Air pollution control system could cut ‘flash’ emissions | PostIndependent.com
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Air pollution control system could cut ‘flash’ emissions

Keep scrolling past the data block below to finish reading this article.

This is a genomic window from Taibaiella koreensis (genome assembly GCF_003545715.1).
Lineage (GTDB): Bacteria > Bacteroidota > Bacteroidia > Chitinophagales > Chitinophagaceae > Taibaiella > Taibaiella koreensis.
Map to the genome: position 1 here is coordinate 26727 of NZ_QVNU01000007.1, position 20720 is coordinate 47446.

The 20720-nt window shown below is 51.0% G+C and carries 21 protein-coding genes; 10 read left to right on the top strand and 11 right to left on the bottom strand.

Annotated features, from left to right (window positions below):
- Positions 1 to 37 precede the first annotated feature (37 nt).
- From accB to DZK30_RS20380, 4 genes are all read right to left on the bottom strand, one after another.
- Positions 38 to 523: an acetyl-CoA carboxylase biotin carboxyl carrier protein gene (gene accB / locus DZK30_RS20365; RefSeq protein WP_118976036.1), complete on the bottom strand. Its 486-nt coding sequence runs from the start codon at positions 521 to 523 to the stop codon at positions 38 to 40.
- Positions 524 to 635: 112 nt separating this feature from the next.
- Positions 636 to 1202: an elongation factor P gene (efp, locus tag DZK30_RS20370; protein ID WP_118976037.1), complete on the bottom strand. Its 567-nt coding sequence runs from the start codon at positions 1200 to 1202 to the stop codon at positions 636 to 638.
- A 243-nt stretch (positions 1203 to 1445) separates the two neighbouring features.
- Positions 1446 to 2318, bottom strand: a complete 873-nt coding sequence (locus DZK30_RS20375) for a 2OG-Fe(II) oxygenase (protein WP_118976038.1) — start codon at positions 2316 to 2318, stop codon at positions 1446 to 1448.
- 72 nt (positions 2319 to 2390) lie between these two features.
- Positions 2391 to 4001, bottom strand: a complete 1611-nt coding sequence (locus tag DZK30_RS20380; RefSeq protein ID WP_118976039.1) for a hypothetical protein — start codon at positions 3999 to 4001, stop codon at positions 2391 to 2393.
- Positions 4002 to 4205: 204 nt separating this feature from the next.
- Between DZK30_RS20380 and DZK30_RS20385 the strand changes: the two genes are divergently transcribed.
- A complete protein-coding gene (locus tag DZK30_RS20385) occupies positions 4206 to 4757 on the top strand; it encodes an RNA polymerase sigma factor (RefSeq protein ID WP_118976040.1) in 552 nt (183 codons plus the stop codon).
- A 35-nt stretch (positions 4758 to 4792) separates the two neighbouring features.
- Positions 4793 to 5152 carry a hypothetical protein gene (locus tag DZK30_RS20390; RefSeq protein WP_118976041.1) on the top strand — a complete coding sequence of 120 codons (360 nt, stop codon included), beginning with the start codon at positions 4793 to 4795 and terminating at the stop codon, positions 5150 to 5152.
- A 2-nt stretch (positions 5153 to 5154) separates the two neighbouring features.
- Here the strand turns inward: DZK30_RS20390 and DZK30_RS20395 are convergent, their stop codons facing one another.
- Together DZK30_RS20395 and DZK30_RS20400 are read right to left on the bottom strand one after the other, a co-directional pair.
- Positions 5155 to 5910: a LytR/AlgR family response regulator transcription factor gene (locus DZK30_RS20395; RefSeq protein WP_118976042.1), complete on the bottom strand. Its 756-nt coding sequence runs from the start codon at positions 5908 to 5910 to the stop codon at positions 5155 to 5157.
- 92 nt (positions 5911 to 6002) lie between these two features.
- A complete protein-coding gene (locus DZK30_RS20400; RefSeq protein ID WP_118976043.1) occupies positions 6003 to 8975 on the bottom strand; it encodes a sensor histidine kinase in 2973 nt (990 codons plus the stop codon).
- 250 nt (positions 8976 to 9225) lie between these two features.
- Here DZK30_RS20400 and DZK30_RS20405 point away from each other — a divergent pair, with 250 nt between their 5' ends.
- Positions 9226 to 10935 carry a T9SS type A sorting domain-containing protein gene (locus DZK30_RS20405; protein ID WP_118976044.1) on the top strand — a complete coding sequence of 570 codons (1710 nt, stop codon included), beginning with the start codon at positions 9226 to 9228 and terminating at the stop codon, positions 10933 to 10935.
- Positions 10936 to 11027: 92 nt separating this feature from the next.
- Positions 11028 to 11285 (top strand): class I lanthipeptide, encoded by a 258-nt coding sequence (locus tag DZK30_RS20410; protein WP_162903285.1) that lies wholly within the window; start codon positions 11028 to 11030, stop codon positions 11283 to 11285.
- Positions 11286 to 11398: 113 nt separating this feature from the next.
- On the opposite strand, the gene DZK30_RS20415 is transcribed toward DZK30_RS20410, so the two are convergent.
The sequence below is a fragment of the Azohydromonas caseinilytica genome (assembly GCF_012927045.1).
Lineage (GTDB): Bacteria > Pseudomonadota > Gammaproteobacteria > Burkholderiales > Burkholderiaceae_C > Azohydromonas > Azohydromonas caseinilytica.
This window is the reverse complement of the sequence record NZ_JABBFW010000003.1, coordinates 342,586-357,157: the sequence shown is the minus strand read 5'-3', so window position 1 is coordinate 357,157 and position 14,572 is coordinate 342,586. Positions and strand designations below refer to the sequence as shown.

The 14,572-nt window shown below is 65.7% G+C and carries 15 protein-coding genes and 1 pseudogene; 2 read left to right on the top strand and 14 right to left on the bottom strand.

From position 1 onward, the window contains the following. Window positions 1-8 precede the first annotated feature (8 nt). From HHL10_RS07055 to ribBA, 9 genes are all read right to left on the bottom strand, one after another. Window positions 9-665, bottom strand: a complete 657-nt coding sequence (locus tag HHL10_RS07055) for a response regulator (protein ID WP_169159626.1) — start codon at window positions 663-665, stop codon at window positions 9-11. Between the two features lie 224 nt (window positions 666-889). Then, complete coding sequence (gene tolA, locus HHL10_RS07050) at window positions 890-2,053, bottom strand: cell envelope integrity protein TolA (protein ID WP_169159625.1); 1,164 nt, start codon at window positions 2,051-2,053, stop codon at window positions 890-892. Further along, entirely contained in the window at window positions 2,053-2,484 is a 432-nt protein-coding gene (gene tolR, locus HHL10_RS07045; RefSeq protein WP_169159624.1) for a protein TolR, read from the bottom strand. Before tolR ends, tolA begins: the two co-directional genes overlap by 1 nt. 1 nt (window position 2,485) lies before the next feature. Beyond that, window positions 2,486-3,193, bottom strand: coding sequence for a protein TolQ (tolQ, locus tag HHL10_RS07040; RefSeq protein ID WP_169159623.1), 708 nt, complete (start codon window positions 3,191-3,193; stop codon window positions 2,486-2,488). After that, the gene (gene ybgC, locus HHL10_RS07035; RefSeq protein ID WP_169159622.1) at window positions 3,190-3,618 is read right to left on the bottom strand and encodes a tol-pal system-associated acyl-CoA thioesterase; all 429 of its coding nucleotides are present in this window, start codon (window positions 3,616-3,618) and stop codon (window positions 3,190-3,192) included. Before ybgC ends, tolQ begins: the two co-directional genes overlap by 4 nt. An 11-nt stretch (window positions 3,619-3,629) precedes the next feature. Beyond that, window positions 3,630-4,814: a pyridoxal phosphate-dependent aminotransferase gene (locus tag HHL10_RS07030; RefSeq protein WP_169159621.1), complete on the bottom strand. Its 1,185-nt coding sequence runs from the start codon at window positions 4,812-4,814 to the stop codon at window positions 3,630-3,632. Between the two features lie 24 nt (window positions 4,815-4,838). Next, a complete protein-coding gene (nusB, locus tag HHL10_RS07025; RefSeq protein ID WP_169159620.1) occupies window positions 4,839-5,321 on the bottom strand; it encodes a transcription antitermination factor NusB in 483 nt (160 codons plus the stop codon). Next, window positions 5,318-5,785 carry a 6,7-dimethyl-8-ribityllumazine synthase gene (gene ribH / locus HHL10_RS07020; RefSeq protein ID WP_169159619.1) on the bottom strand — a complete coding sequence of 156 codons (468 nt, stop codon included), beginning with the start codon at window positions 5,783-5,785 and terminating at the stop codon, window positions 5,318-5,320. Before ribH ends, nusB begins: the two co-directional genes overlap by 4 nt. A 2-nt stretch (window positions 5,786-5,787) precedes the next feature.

EnCana will take the lead in designing a new air pollution control system designed to eliminate so-called “flash” emissions that result from oil and gas exploration.The state health department ordered EnCana to do the project because the company violated its air pollution permit. EnCana will spend at least $407,000 on the project and must pay a civil penalty of $40,740.If successful, the system could become an industry standard for eliminating a source of pollution that only recently has come under control in Colorado, according to the Colorado Department of Public Health and Environment.EnCana will design, install and operate the closed gathering system at one of its natural gas development areas in Garfield or Rio Blanco County.”This project is a prime example of what we hope to achieve by including supplemental environmental projects as terms of settlements with violators,” said Douglas H. Benevento, the department’s executive director. “If this system proves to be successful, it can be installed at natural gas exploration sites throughout the state and eliminate thousands of tons of volatile organic compound emissions that are a known contributor to ground-level ozone formation.”The volatile organic compounds that result from oil and gas exploration are commonly referred to as “flash” emissions. The natural gas recovery process involves pumping liquids containing natural gas to the earth’s surface from underground, where they are under intense pressure, and keeping the liquids temporarily in large atmospheric storage tanks. Pumping the pressurized liquids into the tanks results in a release of gases akin to what occurs when opening a can of carbonated soda.Several thousand atmospheric storage tanks exist in natural-gas development areas in Colorado. Until recently, the flash emissions from these tanks typically were uncontrolled in Colorado.Research during the late 1990s and earlier this decade showed that flash emissions are a significant pollutant source and contribute to, among other things, the formation of ground-level ozone along Colorado’s Front Range.Ozone is a secondary pollutant that forms in the lower atmosphere when chemicals such as volatile organic compounds and nitrogen oxides react in the presence of intense sunlight. A lung irritant that can cause breathing problems and respiratory infections in the elderly, the young and those with pre-existing ailments, ozone can cause breathing problems, chest pain and other symptoms in those exposed to higher concentrations. A key component of Colorado’s efforts to reduce ground-level ozone along the Front Range is the Early Action Compact, an agreement with the U.S. Environmental Protection Agency. The agreement, signed in late 2002, requires the development of a detailed set of pollution controls, and Colorado committed to achieving a 47 percent reduction in flash emissions in areas along the Front Range.The reductions, which Colorado Gov. Bill Owens proposed and both the Regional Air Quality Council and the Colorado Air Quality Control Commission approved, passed the Colorado Legislature unanimously during the 2004 session. The reductions do not apply to EnCana’s natural gas development areas in either Garfield or Rio Blanco County.EnCana must design, implement and submit a report about the closed gathering system to the Department of Public Health and Environment by Dec. 31. The report must include a detailed analysis of itemized costs, operation problems and solutions; and a description of the environmental and public health benefits that resulted.Representatives from the Colorado Department of Public Health and Environment’s air pollution control division are participating in the development of the closed gathering system.Benevento said he strongly supports the collaborative process between government and industry that lead to the project.”The enforcement of air quality regulations serving as a driving force for the development of new technologies is really gratifying,” Benevento said. “It is important for government and industry to work together to seek solutions that lead to environmental improvement while encouraging efficient business practices whenever possible.”We appreciate EnCana’s commitment to reducing the environmental impact of its operations and look forward to the potential benefits of this innovative project,” he said.


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